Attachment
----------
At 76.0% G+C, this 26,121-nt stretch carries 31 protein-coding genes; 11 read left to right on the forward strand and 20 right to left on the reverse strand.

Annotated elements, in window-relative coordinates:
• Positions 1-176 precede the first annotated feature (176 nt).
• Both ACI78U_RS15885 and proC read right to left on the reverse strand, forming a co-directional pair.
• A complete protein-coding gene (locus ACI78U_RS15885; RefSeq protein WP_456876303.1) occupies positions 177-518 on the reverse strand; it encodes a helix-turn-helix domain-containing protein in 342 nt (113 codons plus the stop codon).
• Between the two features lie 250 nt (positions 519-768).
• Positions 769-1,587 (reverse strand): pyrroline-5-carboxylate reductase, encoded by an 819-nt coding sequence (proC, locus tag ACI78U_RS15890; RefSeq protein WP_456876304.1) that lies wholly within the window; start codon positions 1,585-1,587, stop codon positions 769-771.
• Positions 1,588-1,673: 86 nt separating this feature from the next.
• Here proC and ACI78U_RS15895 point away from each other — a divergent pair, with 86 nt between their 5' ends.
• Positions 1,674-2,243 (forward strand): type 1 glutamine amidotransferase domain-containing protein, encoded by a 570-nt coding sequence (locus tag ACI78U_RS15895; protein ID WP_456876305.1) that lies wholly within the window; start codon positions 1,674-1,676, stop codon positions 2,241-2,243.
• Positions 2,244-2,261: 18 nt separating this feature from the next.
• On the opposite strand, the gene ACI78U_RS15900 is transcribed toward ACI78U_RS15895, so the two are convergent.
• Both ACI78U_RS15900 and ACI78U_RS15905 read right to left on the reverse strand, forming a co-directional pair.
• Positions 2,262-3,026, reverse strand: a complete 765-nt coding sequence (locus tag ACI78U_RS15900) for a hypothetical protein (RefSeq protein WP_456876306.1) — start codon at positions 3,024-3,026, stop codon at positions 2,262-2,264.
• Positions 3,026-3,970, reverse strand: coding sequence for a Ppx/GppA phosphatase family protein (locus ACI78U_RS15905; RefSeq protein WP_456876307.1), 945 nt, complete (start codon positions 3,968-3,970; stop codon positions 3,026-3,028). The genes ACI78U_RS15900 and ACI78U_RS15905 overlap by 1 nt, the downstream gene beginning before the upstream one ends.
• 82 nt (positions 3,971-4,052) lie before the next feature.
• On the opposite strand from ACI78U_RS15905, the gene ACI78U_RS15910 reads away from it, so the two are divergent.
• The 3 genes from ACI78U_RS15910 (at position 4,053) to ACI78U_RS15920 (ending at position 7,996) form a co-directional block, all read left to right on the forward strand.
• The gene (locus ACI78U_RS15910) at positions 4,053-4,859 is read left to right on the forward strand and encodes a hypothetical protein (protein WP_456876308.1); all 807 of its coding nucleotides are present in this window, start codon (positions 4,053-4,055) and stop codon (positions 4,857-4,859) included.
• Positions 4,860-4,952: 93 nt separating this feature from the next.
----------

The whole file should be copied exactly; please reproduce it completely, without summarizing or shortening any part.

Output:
At 76.0% G+C, this 26,121-nt stretch carries 31 protein-coding genes; 11 read left to right on the forward strand and 20 right to left on the reverse strand.

Annotated elements, in window-relative coordinates:
• Positions 1-176 precede the first annotated feature (176 nt).
• Both ACI78U_RS15885 and proC read right to left on the reverse strand, forming a co-directional pair.
• A complete protein-coding gene (locus ACI78U_RS15885; RefSeq protein WP_456876303.1) occupies positions 177-518 on the reverse strand; it encodes a helix-turn-helix domain-containing protein in 342 nt (113 codons plus the stop codon).
• Between the two features lie 250 nt (positions 519-768).
• Positions 769-1,587 (reverse strand): pyrroline-5-carboxylate reductase, encoded by an 819-nt coding sequence (proC, locus tag ACI78U_RS15890; RefSeq protein WP_456876304.1) that lies wholly within the window; start codon positions 1,585-1,587, stop codon positions 769-771.
• Positions 1,588-1,673: 86 nt separating this feature from the next.
• Here proC and ACI78U_RS15895 point away from each other — a divergent pair, with 86 nt between their 5' ends.
• Positions 1,674-2,243 (forward strand): type 1 glutamine amidotransferase domain-containing protein, encoded by a 570-nt coding sequence (locus tag ACI78U_RS15895; protein ID WP_456876305.1) that lies wholly within the window; start codon positions 1,674-1,676, stop codon positions 2,241-2,243.
• Positions 2,244-2,261: 18 nt separating this feature from the next.
• On the opposite strand, the gene ACI78U_RS15900 is transcribed toward ACI78U_RS15895, so the two are convergent.
• Both ACI78U_RS15900 and ACI78U_RS15905 read right to left on the reverse strand, forming a co-directional pair.
• Positions 2,262-3,026, reverse strand: a complete 765-nt coding sequence (locus tag ACI78U_RS15900) for a hypothetical protein (RefSeq protein WP_456876306.1) — start codon at positions 3,024-3,026, stop codon at positions 2,262-2,264.
• Positions 3,026-3,970, reverse strand: coding sequence for a Ppx/GppA phosphatase family protein (locus ACI78U_RS15905; RefSeq protein WP_456876307.1), 945 nt, complete (start codon positions 3,968-3,970; stop codon positions 3,026-3,028). The genes ACI78U_RS15900 and ACI78U_RS15905 overlap by 1 nt, the downstream gene beginning before the upstream one ends.
• 82 nt (positions 3,971-4,052) lie before the next feature.
• On the opposite strand from ACI78U_RS15905, the gene ACI78U_RS15910 reads away from it, so the two are divergent.
• The 3 genes from ACI78U_RS15910 (at position 4,053) to ACI78U_RS15920 (ending at position 7,996) form a co-directional block, all read left to right on the forward strand.
• The gene (locus ACI78U_RS15910) at positions 4,053-4,859 is read left to right on the forward strand and encodes a hypothetical protein (protein WP_456876308.1); all 807 of its coding nucleotides are present in this window, start codon (positions 4,053-4,055) and stop codon (positions 4,857-4,859) included.
• Positions 4,860-4,952: 93 nt separating this feature from the next.